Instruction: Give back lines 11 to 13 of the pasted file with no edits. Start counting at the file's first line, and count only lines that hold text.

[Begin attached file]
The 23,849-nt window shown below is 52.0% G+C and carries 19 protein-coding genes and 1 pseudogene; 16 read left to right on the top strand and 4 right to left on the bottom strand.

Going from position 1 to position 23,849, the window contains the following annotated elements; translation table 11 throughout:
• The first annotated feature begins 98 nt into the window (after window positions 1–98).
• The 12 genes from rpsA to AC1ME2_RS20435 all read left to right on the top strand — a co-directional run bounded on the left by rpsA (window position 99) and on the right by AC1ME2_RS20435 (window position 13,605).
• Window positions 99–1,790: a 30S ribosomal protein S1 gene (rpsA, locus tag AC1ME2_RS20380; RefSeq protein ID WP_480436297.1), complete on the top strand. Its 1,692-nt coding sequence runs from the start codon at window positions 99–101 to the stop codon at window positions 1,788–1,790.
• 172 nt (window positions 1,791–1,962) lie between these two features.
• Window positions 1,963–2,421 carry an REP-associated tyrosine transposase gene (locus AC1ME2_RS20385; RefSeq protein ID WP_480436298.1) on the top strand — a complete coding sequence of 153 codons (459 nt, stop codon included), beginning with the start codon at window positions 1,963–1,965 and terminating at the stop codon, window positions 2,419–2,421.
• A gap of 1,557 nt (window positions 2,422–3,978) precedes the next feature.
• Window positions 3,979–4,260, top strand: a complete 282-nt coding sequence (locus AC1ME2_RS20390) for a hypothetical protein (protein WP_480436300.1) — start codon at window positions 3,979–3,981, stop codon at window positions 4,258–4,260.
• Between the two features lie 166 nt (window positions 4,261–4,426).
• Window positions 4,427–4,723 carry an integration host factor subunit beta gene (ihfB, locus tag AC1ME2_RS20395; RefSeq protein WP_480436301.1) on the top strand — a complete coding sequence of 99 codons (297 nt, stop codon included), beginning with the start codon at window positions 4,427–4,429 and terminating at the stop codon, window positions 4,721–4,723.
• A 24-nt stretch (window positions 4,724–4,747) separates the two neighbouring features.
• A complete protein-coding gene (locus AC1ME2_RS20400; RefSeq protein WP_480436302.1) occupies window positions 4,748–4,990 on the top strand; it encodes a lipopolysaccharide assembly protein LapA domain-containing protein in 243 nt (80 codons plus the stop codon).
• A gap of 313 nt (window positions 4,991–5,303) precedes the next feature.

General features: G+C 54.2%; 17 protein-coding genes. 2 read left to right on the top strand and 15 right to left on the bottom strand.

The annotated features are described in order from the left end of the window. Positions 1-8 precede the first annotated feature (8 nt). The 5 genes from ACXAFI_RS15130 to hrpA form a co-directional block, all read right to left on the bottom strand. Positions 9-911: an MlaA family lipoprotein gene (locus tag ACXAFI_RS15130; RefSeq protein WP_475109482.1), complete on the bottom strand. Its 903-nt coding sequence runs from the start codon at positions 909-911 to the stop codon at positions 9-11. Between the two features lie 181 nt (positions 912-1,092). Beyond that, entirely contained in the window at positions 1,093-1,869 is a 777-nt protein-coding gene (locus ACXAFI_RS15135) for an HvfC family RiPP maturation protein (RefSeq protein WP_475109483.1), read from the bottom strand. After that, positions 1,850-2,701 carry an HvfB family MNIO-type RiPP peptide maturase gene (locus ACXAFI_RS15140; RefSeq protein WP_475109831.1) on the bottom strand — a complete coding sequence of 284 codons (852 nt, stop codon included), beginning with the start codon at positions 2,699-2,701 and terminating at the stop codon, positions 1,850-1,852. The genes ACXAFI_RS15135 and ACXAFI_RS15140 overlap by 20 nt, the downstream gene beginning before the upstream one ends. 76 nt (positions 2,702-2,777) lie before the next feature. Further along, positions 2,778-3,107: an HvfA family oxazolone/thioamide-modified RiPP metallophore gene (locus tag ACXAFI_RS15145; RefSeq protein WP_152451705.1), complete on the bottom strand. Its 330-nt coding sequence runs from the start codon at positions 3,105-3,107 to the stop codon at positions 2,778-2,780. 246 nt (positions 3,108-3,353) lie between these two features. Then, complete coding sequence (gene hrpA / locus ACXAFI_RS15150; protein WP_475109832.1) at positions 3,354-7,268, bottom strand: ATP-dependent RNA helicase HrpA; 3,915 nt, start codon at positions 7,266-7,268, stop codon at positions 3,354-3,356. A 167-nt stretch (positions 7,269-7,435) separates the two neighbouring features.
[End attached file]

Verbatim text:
• Window positions 4,427–4,723 carry an integration host factor subunit beta gene (ihfB, locus tag AC1ME2_RS20395; RefSeq protein WP_480436301.1) on the top strand — a complete coding sequence of 99 codons (297 nt, stop codon included), beginning with the start codon at window positions 4,427–4,429 and terminating at the stop codon, window positions 4,721–4,723.
• A 24-nt stretch (window positions 4,724–4,747) separates the two neighbouring features.
• A complete protein-coding gene (locus AC1ME2_RS20400; RefSeq protein WP_480436302.1) occupies window positions 4,748–4,990 on the top strand; it encodes a lipopolysaccharide assembly protein LapA domain-containing protein in 243 nt (80 codons plus the stop codon).